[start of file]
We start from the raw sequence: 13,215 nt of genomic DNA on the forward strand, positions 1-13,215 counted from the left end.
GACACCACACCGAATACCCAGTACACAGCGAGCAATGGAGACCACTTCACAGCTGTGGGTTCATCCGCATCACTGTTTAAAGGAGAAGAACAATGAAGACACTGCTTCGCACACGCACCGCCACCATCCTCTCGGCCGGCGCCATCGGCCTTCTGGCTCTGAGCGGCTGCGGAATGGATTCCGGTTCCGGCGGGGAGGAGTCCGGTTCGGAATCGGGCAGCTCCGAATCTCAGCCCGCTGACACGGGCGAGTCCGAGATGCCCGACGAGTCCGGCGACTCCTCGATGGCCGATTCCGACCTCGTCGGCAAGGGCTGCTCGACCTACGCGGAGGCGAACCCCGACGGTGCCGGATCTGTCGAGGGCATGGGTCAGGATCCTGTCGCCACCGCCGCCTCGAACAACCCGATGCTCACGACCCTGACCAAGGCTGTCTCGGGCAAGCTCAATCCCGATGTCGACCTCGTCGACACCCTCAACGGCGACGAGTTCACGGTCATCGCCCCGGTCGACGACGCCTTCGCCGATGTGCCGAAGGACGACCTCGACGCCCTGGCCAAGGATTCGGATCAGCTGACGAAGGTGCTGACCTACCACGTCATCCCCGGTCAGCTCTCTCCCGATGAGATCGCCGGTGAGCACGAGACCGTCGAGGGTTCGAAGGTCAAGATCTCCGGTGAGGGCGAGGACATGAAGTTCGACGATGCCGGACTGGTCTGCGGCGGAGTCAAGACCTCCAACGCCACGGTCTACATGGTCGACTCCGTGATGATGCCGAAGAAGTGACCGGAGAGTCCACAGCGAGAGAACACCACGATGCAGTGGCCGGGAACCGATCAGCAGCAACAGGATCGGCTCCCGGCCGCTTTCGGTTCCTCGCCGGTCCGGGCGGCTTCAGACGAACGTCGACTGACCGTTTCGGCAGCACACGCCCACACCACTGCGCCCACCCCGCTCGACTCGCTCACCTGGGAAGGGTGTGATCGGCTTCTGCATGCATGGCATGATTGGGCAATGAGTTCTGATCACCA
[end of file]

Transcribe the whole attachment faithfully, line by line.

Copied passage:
We start from the raw sequence: 13,215 nt of genomic DNA on the forward strand, positions 1-13,215 counted from the left end.
GACACCACACCGAATACCCAGTACACAGCGAGCAATGGAGACCACTTCACAGCTGTGGGTTCATCCGCATCACTGTTTAAAGGAGAAGAACAATGAAGACACTGCTTCGCACACGCACCGCCACCATCCTCTCGGCCGGCGCCATCGGCCTTCTGGCTCTGAGCGGCTGCGGAATGGATTCCGGTTCCGGCGGGGAGGAGTCCGGTTCGGAATCGGGCAGCTCCGAATCTCAGCCCGCTGACACGGGCGAGTCCGAGATGCCCGACGAGTCCGGCGACTCCTCGATGGCCGATTCCGACCTCGTCGGCAAGGGCTGCTCGACCTACGCGGAGGCGAACCCCGACGGTGCCGGATCTGTCGAGGGCATGGGTCAGGATCCTGTCGCCACCGCCGCCTCGAACAACCCGATGCTCACGACCCTGACCAAGGCTGTCTCGGGCAAGCTCAATCCCGATGTCGACCTCGTCGACACCCTCAACGGCGACGAGTTCACGGTCATCGCCCCGGTCGACGACGCCTTCGCCGATGTGCCGAAGGACGACCTCGACGCCCTGGCCAAGGATTCGGATCAGCTGACGAAGGTGCTGACCTACCACGTCATCCCCGGTCAGCTCTCTCCCGATGAGATCGCCGGTGAGCACGAGACCGTCGAGGGTTCGAAGGTCAAGATCTCCGGTGAGGGCGAGGACATGAAGTTCGACGATGCCGGACTGGTCTGCGGCGGAGTCAAGACCTCCAACGCCACGGTCTACATGGTCGACTCCGTGATGATGCCGAAGAAGTGACCGGAGAGTCCACAGCGAGAGAACACCACGATGCAGTGGCCGGGAACCGATCAGCAGCAACAGGATCGGCTCCCGGCCGCTTTCGGTTCCTCGCCGGTCCGGGCGGCTTCAGACGAACGTCGACTGACCGTTTCGGCAGCACACGCCCACACCACTGCGCCCACCCCGCTCGACTCGCTCACCTGGGAAGGGTGTGATCGGCTTCTGCATGCATGGCATGATTGGGCAATGAGTTCTGATCACCA